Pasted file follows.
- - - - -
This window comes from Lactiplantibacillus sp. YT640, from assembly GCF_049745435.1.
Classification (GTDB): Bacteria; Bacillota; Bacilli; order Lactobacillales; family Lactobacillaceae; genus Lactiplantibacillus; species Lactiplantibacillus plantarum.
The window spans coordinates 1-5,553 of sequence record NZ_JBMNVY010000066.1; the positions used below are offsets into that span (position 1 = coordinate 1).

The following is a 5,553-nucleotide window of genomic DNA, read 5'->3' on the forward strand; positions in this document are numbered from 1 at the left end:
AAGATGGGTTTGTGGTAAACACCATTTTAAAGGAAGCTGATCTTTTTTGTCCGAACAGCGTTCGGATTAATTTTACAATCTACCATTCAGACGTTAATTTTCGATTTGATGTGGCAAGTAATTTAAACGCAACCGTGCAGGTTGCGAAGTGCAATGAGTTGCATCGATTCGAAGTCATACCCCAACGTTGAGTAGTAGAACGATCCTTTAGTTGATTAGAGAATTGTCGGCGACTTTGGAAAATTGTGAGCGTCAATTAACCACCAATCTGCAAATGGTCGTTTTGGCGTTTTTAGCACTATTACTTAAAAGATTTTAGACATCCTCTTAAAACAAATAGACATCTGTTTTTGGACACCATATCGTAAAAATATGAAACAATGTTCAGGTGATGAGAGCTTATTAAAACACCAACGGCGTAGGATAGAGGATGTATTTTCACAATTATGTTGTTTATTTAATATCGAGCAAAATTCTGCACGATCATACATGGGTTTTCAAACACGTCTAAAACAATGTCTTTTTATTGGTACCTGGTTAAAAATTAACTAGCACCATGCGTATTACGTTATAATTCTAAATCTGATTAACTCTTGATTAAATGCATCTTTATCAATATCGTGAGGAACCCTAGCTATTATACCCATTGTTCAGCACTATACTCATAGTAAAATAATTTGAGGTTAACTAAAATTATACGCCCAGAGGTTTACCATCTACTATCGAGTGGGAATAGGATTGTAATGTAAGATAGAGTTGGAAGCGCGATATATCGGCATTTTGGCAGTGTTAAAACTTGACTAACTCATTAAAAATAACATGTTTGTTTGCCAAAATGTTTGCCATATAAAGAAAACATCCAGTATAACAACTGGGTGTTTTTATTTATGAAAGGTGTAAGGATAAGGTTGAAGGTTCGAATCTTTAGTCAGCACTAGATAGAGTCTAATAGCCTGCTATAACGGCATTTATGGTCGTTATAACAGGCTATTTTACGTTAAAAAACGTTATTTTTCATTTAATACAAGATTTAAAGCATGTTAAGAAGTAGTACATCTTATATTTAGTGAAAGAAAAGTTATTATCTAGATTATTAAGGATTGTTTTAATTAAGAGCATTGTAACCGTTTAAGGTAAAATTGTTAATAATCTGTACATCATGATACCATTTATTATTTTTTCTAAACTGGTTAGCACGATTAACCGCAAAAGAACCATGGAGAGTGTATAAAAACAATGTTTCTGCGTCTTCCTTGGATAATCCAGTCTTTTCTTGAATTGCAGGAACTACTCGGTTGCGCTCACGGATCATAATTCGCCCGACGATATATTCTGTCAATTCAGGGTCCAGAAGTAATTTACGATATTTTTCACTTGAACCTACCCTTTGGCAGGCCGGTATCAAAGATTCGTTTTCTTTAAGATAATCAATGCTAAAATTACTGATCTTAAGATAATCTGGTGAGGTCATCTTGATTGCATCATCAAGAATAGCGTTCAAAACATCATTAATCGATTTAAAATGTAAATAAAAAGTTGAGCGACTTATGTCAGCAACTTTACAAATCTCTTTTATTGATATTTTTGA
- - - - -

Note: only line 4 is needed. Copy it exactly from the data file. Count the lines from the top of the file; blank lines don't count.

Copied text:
The following is a 5,553-nucleotide window of genomic DNA, read 5'->3' on the forward strand; positions in this document are numbered from 1 at the left end: